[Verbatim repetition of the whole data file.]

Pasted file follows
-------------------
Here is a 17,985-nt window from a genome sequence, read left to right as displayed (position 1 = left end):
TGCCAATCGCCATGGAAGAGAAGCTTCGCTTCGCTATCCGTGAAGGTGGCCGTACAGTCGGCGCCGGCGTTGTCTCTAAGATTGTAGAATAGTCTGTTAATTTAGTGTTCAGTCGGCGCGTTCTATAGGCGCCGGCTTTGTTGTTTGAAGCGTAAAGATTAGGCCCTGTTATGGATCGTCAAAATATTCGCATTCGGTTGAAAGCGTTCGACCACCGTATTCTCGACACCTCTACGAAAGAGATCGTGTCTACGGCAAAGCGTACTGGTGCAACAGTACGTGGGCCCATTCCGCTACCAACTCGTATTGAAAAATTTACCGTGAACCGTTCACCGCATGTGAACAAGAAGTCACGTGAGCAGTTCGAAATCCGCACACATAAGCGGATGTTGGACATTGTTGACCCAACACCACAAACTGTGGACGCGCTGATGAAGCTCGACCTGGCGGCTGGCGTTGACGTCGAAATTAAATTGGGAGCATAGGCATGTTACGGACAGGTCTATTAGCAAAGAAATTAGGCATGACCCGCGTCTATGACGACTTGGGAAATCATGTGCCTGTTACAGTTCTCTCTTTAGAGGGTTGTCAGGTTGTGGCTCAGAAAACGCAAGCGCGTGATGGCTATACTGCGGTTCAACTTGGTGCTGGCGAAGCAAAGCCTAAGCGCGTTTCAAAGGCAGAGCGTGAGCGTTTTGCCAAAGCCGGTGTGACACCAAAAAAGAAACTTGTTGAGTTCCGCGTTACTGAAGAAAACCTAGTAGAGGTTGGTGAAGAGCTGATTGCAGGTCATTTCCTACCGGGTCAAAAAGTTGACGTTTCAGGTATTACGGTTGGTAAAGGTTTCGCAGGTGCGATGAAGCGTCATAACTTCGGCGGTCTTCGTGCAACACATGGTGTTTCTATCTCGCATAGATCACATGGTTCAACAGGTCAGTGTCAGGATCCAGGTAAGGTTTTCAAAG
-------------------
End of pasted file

Here is a 17,985-nt window from a genome sequence, read left to right as displayed (position 1 = left end):
TGCCAATCGCCATGGAAGAGAAGCTTCGCTTCGCTATCCGTGAAGGTGGCCGTACAGTCGGCGCCGGCGTTGTCTCTAAGATTGTAGAATAGTCTGTTAATTTAGTGTTCAGTCGGCGCGTTCTATAGGCGCCGGCTTTGTTGTTTGAAGCGTAAAGATTAGGCCCTGTTATGGATCGTCAAAATATTCGCATTCGGTTGAAAGCGTTCGACCACCGTATTCTCGACACCTCTACGAAAGAGATCGTGTCTACGGCAAAGCGTACTGGTGCAACAGTACGTGGGCCCATTCCGCTACCAACTCGTATTGAAAAATTTACCGTGAACCGTTCACCGCATGTGAACAAGAAGTCACGTGAGCAGTTCGAAATCCGCACACATAAGCGGATGTTGGACATTGTTGACCCAACACCACAAACTGTGGACGCGCTGATGAAGCTCGACCTGGCGGCTGGCGTTGACGTCGAAATTAAATTGGGAGCATAGGCATGTTACGGACAGGTCTATTAGCAAAGAAATTAGGCATGACCCGCGTCTATGACGACTTGGGAAATCATGTGCCTGTTACAGTTCTCTCTTTAGAGGGTTGTCAGGTTGTGGCTCAGAAAACGCAAGCGCGTGATGGCTATACTGCGGTTCAACTTGGTGCTGGCGAAGCAAAGCCTAAGCGCGTTTCAAAGGCAGAGCGTGAGCGTTTTGCCAAAGCCGGTGTGACACCAAAAAAGAAACTTGTTGAGTTCCGCGTTACTGAAGAAAACCTAGTAGAGGTTGGTGAAGAGCTGATTGCAGGTCATTTCCTACCGGGTCAAAAAGTTGACGTTTCAGGTATTACGGTTGGTAAAGGTTTCGCAGGTGCGATGAAGCGTCATAACTTCGGCGGTCTTCGTGCAACACATGGTGTTTCTATCTCGCATAGATCACATGGTTCAACAGGTCAGTGTCAGGATCCAGGTAAGGTTTTCAAAG